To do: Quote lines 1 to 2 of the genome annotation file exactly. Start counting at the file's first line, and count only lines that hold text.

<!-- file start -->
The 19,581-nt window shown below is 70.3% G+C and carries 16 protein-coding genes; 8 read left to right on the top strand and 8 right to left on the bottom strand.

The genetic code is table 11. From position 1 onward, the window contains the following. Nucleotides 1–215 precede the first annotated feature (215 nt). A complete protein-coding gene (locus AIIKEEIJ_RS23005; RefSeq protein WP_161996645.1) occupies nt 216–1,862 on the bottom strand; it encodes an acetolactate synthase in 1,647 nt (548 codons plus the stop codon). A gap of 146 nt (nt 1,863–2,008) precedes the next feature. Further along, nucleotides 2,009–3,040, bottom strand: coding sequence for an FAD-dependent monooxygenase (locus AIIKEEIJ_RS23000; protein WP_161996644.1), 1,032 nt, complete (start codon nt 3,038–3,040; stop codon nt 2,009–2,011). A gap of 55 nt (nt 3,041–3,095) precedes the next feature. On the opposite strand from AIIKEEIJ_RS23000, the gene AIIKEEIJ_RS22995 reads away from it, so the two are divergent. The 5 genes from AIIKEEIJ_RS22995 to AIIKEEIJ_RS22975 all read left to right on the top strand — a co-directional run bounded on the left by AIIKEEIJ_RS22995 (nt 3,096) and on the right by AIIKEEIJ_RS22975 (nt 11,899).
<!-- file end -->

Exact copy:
The 19,581-nt window shown below is 70.3% G+C and carries 16 protein-coding genes; 8 read left to right on the top strand and 8 right to left on the bottom strand.

The genetic code is table 11. From position 1 onward, the window contains the following. Nucleotides 1–215 precede the first annotated feature (215 nt). A complete protein-coding gene (locus AIIKEEIJ_RS23005; RefSeq protein WP_161996645.1) occupies nt 216–1,862 on the bottom strand; it encodes an acetolactate synthase in 1,647 nt (548 codons plus the stop codon). A gap of 146 nt (nt 1,863–2,008) precedes the next feature. Further along, nucleotides 2,009–3,040, bottom strand: coding sequence for an FAD-dependent monooxygenase (locus AIIKEEIJ_RS23000; protein WP_161996644.1), 1,032 nt, complete (start codon nt 3,038–3,040; stop codon nt 2,009–2,011). A gap of 55 nt (nt 3,041–3,095) precedes the next feature. On the opposite strand from AIIKEEIJ_RS23000, the gene AIIKEEIJ_RS22995 reads away from it, so the two are divergent. The 5 genes from AIIKEEIJ_RS22995 to AIIKEEIJ_RS22975 all read left to right on the top strand — a co-directional run bounded on the left by AIIKEEIJ_RS22995 (nt 3,096) and on the right by AIIKEEIJ_RS22975 (nt 11,899).